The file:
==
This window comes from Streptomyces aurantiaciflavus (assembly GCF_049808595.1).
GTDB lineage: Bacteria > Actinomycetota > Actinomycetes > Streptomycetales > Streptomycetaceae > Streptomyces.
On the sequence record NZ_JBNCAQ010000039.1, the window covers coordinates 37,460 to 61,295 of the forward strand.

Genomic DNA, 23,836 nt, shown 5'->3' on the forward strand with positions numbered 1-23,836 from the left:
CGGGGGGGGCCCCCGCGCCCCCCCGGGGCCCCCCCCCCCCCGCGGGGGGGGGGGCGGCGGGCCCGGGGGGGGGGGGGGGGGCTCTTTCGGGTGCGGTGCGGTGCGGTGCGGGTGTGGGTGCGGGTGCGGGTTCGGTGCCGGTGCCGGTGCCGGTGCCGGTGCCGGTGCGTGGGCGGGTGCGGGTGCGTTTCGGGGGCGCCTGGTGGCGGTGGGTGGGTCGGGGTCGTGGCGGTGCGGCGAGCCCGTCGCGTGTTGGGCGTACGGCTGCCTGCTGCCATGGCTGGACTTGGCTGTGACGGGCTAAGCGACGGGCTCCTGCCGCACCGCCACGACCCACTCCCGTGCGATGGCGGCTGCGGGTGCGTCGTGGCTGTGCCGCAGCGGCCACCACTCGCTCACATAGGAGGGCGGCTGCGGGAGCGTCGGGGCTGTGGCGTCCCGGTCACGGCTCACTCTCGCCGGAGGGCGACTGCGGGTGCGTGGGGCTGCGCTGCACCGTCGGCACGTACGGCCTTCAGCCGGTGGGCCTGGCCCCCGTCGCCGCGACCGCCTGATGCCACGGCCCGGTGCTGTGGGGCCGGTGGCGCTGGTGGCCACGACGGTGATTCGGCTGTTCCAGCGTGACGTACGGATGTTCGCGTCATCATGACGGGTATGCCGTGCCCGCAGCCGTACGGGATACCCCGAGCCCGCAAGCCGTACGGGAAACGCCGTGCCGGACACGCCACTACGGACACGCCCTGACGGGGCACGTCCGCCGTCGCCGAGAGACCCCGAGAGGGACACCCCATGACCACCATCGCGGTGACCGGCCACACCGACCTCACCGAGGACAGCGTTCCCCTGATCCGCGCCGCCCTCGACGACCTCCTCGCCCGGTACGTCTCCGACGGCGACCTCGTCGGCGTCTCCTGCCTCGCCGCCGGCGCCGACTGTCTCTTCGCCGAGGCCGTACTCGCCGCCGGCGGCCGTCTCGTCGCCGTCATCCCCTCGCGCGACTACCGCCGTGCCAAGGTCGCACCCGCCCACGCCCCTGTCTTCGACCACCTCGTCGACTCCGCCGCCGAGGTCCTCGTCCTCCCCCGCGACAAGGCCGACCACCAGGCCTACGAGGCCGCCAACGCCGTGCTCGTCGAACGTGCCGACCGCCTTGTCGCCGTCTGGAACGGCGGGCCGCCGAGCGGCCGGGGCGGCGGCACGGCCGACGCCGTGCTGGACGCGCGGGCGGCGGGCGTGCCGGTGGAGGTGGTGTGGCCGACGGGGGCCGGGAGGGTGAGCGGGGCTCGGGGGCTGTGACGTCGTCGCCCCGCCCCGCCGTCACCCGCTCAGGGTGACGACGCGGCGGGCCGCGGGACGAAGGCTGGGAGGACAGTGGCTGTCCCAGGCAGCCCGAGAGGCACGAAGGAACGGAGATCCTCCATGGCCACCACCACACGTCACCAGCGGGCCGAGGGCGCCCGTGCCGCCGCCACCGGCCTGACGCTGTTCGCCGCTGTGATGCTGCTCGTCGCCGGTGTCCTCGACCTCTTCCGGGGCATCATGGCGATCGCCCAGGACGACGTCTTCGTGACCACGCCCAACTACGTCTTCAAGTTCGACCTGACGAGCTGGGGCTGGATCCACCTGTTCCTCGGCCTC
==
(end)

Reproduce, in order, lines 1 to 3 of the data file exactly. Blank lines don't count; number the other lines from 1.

This window comes from Streptomyces aurantiaciflavus (assembly GCF_049808595.1).
GTDB lineage: Bacteria > Actinomycetota > Actinomycetes > Streptomycetales > Streptomycetaceae > Streptomyces.
On the sequence record NZ_JBNCAQ010000039.1, the window covers coordinates 37,460 to 61,295 of the forward strand.